Renting versus homeownership

In a recent report, ATTOM revealed more Americans are opting for homeownership in place of leasing due to skyrocketing rental prices. In the 2022 Rental Affordability Report, the nation’s premier property database showed a median-priced home is more affordable than renting in 58% of the counties analyzed despite rising home prices.

The building industry and homebuyers continue to experience a unique market experience in the ongoing aftermath of the COVID-19 (coronavirus) pandemic. Limited inventory and an increasing desire for single-family housing created a housing inferno not only in the Atlanta market but across the country. Many renters strive to become homeowners for the added benefits of privacy, equity and investing.

The 2022 report details that the average income has increased by around 8% and interest rates remain stable at about 3%, keeping homeownership affordable in less populated areas despite rising home prices. However, in metropolitan centers, renting remains economical.

“Home prices are rising faster than both rents and wages while wages rise faster than rents,” ATTOM Chief Product Officer Todd Teta said. The housing market boom of the past decade keeps pushing home values to new records, yet homeownership still remains the more affordable option for average workers in a majority of the country.


The trend is slowly shifting toward renters, which could be a major force in easing price increases in 2022… For now, though, rising wages and interest rates around 3% are enough to offset recent price runups and keep ownership on the plus side of the affordability ledger compared to renting.”

Renting More Affordable in Metro Areas

Out of 1,154 counties analyzed in the 2022 Rental Affordability Report, 1,015 counties reported higher median prices for three-bedroom homes than three-bedroom rental opportunities.

Populous counties with rising home prices include Cook County (Illinois), Harris County (Texas), San Diego County (California), Maricopa County (Arizona) and Los Angeles County (California).

The largest counties that saw rental prices rising faster than home prices included Allegheny County (Pennsylvania), Lake County (Illinois), Jackson County (Missouri), Ventura County (California) and Hidalgo County (Texas).

Rural Areas See Rise in Homeownership

In counties with 500,000 to 1 million residents, renting is an economically-sound solution. However, in counties with fewer than 500,000 residents, homeownership remains affordable. This is especially true in markets with fewer than 100,000 residents.

Out of the 91 counties included in the report with a population between 500,000 and 999,999 residents, 57 counties report renting as the affordable option. The largest counties included in this group are St. Louis County (Missouri), Fresno County (California), Westchester County (New York), Collin County (Texas) and Honolulu County (Hawaii).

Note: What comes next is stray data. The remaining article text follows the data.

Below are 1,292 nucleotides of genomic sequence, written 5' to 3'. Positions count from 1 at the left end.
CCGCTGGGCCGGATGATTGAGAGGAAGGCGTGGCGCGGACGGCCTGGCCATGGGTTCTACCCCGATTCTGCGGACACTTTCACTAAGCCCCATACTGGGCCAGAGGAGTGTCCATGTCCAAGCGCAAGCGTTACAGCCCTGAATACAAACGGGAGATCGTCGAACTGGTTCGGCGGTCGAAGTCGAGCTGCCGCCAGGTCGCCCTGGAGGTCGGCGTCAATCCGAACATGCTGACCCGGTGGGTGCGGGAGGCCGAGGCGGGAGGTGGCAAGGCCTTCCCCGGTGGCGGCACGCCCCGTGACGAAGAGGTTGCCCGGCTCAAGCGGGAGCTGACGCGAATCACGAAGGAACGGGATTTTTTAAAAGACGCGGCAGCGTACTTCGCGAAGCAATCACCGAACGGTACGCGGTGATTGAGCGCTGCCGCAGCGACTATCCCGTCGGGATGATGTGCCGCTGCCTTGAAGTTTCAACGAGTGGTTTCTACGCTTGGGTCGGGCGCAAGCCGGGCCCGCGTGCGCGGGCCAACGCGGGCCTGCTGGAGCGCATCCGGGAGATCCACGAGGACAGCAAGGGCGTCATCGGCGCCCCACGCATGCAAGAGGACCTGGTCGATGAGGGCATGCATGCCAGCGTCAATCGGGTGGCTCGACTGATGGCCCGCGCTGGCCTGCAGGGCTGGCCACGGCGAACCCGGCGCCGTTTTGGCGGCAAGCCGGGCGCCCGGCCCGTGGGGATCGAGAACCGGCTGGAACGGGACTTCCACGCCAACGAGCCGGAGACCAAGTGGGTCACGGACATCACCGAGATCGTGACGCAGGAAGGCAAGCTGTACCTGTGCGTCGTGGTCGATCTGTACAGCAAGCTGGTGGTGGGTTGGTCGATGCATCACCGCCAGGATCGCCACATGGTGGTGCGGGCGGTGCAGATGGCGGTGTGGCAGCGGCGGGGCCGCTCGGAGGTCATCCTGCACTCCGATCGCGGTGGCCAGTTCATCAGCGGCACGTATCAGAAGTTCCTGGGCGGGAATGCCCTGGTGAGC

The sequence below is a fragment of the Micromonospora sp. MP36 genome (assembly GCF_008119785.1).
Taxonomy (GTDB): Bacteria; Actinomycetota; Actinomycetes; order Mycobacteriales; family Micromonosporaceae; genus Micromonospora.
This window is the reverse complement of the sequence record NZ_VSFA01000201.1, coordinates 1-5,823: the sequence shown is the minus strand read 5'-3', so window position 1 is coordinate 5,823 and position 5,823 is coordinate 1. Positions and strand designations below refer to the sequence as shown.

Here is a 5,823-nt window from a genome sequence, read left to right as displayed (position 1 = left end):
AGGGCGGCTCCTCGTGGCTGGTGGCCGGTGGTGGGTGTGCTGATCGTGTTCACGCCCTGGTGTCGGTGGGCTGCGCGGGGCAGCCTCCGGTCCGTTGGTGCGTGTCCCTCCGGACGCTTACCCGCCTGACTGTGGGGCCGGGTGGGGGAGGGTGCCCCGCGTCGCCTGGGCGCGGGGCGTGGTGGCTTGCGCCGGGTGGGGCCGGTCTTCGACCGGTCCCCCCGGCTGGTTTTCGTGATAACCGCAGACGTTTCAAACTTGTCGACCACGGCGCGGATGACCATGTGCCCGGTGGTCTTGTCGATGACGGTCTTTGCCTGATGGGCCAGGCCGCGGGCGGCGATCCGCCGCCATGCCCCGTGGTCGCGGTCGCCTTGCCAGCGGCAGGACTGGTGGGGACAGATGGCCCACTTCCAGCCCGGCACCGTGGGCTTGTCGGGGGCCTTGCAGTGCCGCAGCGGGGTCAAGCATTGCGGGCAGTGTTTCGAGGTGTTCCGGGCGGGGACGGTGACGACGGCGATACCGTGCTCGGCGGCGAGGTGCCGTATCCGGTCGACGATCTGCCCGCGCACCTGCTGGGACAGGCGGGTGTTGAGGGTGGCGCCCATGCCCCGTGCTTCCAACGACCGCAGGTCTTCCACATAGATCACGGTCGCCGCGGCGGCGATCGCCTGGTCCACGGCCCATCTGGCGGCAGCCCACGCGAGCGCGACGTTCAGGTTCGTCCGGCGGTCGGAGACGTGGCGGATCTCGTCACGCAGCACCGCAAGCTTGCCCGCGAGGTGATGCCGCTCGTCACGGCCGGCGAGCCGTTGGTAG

In the remaining 1,021 counties analyzed with fewer than 500,000 residents, homeownership is more affordable in 625 counties. The largest counties included in this group are Seminole County (Florida), Knox County (Tennessee), East Baton Rouge Parish (Louisiana), Jefferson Parish (Louisiana) and Lake County (Indiana).

With populations under 500,000 people, Sonoma County (California), Polk County (Iowa), Morris County (New Jersey), Richmond County (New York) and Clark County (Washington) all highlight more affordable rental opportunities in place of homeownership.

More Affordable Rental and Homeownership Markets in South and Midwest

In southern and midwestern markets, renting or owning a median-priced three-bedroom property requires less than one-third of the average local wage in 52 to 55% of the counties analyzed.

Among the 50 most affordable markets for renting, 43 are located in the South and Midwest. These counties include Steuben County (New York), Roane County (Tennessee), Gibson County (Indiana), Benton County (Arkansas) and Sullivan County (Tennessee).

Included on the list of counties with a population exceeding 1 million residents that feature affordable rental opportunities, Fulton County, Atlanta reports that 24.7% of the average income is necessary to rent.

The most affordable housing markets for homebuyers consist of Edgecombe County (North Carolina), Philadelphia County (Pennsylvania), Schuylkill County (Pennsylvania), Vermillion County (Illinois), Venango County (Pennsylvania) and Wapello County (Iowa).

The 2022 Rental Affordability Report also noted that in 1,154 counties analyzed, 1,013 are experiencing home prices increasing faster than average weekly wages. In 637 counties, wages are rising faster than average fair-market rents.

The information included in the ATTOM Rental Affordability Report features 50th percentile average rental data for three-bedroom opportunities in 2022, courtesy of the U.S. Department of Housing and Urban Development and second-quarter 2021 average weekly wage data from the Bureau of Labor Statistics. Publicly recorded sales deed data in 1,154 counties nationwide detailing January-November (YTD) 2021 single-family residences price data, courtesy of ATTOM, is also included.

To read the 2022 Rental Affordability Report, visit

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